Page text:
- $48 – $70 per day | Rental of a walk-behind tile hammer like the one from Pearl Abrasive.
- $40 – 125 | Safety gear. You’ll need “the whole works” including leather gloves, hearing protection, safety glasses or entire face shield if using powered tools and knee pads. Steel-toed footwear is a good idea too.
Permits, Inspection, Related Costs and Removal Time
Permits and Inspection Cost
- $0 | No permit is required for this work.
Related Costs and Installation Time
The costs for professional tile removal listed in the top table include tools, supplies and labor charges.
If you were to hire laborers or a handyman and provide all the tools and gear, then labor charges would be the only expense.
- $12 – $18 per hour | This is the going rate for unskilled, unlicensed labor for a demanding job like this. Using hand tools, manual or powered, 20-30 square feet of tile can be removed each hour. That does not include disposal and cleaning up the debris.
Tile Removal Time Schedule
The time the job takes is a factor of the location of the tile and the tools used to remove it.
- Manual hand tools: 25-35 square feet of wall tile per hour or 15-30 square feet of floor tile.
- Powered hand tools: 35-60 square feet of wall tile per hour or 25-50 square feet of floor tile.
- Powered floor machine: 75-125 square feet of floor tile per hour.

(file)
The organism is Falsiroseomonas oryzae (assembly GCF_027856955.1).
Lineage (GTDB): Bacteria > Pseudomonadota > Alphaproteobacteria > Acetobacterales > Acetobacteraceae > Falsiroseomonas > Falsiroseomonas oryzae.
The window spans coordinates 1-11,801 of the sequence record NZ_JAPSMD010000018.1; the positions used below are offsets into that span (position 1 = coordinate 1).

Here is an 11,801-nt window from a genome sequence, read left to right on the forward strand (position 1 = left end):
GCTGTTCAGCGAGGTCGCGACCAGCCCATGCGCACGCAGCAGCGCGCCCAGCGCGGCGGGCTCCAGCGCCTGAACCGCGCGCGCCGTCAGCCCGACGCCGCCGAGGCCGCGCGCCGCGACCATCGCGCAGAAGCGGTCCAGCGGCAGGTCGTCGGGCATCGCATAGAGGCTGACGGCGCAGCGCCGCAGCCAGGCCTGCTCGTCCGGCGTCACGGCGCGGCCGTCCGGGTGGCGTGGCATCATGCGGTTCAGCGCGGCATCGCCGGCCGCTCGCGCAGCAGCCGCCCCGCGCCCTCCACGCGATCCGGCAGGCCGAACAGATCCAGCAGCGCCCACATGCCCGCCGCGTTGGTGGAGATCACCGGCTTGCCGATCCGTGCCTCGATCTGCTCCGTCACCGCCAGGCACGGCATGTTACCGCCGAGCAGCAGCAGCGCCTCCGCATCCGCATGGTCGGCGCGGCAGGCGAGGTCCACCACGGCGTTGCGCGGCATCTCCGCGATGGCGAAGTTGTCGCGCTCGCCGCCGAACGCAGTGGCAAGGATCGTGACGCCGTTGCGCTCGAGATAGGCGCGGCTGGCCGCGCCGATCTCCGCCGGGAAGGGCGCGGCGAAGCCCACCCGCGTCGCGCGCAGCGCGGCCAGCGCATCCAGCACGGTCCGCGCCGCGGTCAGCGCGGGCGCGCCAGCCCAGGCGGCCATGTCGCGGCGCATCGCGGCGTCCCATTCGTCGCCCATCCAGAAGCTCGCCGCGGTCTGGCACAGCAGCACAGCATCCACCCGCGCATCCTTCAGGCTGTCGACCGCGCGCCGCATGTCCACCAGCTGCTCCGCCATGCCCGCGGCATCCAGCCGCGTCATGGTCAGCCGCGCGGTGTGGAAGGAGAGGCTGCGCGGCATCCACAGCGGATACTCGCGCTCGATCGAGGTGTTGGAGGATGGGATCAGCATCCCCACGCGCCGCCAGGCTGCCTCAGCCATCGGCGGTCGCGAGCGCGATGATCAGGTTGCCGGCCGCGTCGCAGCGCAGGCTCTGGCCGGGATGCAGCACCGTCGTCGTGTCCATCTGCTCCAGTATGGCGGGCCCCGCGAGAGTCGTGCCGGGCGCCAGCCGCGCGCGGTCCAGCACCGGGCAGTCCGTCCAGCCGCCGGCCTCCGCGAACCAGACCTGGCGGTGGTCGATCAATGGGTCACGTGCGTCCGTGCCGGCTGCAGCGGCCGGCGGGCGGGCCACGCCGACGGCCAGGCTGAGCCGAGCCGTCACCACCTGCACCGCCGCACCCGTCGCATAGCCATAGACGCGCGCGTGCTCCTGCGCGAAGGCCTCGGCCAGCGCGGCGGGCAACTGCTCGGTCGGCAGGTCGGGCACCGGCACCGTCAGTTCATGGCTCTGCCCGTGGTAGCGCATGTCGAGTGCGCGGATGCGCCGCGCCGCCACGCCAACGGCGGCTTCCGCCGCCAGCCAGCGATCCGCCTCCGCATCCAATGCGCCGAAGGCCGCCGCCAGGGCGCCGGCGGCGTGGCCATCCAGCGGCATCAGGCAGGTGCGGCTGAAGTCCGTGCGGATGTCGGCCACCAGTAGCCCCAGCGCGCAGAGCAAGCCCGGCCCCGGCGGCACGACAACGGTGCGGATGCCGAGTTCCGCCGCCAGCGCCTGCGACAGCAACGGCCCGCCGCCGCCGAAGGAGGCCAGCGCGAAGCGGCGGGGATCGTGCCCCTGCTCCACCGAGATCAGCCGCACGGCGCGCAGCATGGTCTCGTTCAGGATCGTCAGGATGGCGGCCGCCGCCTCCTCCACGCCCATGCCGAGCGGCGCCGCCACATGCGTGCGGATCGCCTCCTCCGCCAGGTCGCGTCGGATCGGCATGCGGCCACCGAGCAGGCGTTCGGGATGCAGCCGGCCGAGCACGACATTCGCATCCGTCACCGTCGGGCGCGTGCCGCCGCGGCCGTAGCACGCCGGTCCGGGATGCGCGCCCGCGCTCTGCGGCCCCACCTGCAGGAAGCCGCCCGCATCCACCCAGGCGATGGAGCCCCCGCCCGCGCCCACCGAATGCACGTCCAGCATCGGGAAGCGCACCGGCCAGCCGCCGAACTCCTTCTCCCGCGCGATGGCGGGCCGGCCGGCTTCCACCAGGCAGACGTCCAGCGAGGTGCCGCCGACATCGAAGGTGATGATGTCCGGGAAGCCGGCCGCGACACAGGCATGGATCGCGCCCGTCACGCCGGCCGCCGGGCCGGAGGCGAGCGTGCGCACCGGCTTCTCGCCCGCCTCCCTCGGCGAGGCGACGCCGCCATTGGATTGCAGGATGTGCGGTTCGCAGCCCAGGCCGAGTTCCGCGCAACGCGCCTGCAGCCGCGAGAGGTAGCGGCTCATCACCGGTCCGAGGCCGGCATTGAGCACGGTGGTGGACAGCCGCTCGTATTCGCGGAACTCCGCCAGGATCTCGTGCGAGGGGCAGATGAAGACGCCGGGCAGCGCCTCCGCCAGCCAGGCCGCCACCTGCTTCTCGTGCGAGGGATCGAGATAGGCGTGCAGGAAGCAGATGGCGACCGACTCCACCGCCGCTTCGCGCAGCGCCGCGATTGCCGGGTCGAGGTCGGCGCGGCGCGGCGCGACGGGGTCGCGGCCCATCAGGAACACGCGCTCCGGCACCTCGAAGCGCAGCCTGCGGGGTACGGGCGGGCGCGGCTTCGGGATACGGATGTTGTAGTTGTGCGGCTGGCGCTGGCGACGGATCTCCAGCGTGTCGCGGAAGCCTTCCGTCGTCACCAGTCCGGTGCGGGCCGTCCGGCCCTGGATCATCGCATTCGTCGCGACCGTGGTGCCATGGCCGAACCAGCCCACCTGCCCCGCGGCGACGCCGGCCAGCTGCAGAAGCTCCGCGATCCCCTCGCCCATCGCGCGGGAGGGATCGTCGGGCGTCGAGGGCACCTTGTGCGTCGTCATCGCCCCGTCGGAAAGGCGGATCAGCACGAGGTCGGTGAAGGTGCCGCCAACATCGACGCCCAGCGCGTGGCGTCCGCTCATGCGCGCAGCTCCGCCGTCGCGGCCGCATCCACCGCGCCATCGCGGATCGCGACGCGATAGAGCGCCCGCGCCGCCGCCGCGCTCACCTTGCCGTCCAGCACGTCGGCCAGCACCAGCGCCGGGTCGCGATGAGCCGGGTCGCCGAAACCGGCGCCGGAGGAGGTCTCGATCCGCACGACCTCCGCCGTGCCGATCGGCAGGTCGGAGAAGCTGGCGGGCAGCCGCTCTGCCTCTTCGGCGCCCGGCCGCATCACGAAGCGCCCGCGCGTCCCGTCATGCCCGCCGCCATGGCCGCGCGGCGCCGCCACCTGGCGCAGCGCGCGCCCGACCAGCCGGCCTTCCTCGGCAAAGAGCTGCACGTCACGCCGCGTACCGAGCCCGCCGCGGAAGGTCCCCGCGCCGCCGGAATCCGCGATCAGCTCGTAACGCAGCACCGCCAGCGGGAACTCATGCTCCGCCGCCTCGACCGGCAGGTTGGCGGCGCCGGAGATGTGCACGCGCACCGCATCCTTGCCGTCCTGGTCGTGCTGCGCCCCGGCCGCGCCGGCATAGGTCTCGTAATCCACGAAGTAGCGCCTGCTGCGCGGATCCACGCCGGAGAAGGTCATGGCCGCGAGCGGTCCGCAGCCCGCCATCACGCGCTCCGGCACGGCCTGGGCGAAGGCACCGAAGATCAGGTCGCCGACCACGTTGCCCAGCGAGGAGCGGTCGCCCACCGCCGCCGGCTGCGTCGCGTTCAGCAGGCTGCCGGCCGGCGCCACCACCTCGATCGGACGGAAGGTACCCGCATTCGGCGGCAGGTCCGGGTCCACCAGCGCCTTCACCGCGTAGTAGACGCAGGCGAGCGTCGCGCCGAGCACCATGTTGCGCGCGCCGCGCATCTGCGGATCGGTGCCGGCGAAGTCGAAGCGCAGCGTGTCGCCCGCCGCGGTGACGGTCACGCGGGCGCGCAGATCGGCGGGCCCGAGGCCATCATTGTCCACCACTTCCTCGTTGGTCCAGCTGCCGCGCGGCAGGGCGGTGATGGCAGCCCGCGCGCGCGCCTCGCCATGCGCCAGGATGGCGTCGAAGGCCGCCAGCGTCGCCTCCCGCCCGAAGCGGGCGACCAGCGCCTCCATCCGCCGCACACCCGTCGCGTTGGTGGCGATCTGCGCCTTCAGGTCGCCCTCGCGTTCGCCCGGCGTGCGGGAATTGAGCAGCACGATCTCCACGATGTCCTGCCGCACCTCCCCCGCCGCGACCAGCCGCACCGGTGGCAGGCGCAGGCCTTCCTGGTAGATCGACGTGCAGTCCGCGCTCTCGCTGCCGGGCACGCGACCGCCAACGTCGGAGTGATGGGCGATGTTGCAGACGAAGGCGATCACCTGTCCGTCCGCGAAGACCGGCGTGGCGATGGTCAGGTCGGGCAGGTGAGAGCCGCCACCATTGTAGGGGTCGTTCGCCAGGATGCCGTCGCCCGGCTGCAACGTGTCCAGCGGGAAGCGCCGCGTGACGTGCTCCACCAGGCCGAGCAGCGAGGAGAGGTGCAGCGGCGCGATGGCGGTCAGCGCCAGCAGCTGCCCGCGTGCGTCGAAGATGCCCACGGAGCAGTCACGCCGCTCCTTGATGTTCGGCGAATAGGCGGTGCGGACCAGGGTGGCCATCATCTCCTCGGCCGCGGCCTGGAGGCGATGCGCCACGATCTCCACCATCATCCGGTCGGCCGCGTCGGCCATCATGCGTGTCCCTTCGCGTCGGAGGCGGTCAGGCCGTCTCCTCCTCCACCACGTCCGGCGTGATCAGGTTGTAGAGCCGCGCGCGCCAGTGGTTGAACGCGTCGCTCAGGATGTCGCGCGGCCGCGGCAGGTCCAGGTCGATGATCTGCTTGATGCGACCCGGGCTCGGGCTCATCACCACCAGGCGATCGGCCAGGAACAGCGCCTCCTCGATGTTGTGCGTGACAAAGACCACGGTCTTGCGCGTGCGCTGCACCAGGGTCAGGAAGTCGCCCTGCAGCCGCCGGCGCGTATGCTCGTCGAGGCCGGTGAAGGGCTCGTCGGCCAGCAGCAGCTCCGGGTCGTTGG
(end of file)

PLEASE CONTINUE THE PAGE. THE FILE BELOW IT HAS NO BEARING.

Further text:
- 1-2 hours | Job cleanup based on the size of the project.
We’ve found the projects listed below to be commonly related to demolition or ceramic tile jobs.
Are You a Tile Pro?
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DIY or Hire a Pro?
You can remove tile yourself. It’s hard work, and you’ll likely have to buy, borrow or rent some of the necessary tools and gear.
I hired a high school student (Son of a friend) that was looking for some extra money, and together we removed about 300 square feet of ceramic floor tile with hand tools including a floor scraper. The tile was in the kitchen and dining area, and we had to work around an island. It was tough work and took 7+ hours from prep to cleanup. In hindsight, a demo hammer would have been well worth the rental cost. Goggles are a MUST!
The risk of injury is very real. This video, starting at about the 2:40 mark, demonstrates the point. Protect yourself from head to toe whether using manual or powered tools. Watch tutorials to learn about tools and techniques that are most effective on the type of tile you have.
Bottom line: If saving money on a tile job is essential, then consider DIY tile removal. If not, paying someone else to do it is money well spent. And due to the danger of damaging other materials in your home, hiring a licensed and insured contractor is the best way to protect yourself.